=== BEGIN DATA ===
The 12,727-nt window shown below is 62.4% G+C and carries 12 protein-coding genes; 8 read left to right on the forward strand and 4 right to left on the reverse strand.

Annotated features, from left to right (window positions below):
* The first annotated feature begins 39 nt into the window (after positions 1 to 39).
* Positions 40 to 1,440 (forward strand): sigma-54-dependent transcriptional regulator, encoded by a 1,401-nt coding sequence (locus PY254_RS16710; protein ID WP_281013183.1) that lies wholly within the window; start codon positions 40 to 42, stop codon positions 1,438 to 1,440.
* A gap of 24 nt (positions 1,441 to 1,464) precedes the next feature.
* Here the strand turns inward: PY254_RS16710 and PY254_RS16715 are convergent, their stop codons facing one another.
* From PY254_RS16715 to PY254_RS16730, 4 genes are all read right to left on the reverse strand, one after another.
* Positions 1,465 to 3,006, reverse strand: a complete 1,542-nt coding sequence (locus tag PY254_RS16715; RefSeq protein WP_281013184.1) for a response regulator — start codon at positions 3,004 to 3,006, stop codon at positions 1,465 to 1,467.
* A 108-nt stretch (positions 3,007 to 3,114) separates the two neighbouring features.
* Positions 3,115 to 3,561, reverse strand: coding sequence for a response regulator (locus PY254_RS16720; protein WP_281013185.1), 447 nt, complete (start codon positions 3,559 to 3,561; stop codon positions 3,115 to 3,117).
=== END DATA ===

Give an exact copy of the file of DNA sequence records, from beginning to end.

The 12,727-nt window shown below is 62.4% G+C and carries 12 protein-coding genes; 8 read left to right on the forward strand and 4 right to left on the reverse strand.

Annotated features, from left to right (window positions below):
* The first annotated feature begins 39 nt into the window (after positions 1 to 39).
* Positions 40 to 1,440 (forward strand): sigma-54-dependent transcriptional regulator, encoded by a 1,401-nt coding sequence (locus PY254_RS16710; protein ID WP_281013183.1) that lies wholly within the window; start codon positions 40 to 42, stop codon positions 1,438 to 1,440.
* A gap of 24 nt (positions 1,441 to 1,464) precedes the next feature.
* Here the strand turns inward: PY254_RS16710 and PY254_RS16715 are convergent, their stop codons facing one another.
* From PY254_RS16715 to PY254_RS16730, 4 genes are all read right to left on the reverse strand, one after another.
* Positions 1,465 to 3,006, reverse strand: a complete 1,542-nt coding sequence (locus tag PY254_RS16715; RefSeq protein WP_281013184.1) for a response regulator — start codon at positions 3,004 to 3,006, stop codon at positions 1,465 to 1,467.
* A 108-nt stretch (positions 3,007 to 3,114) separates the two neighbouring features.
* Positions 3,115 to 3,561, reverse strand: coding sequence for a response regulator (locus PY254_RS16720; protein WP_281013185.1), 447 nt, complete (start codon positions 3,559 to 3,561; stop codon positions 3,115 to 3,117).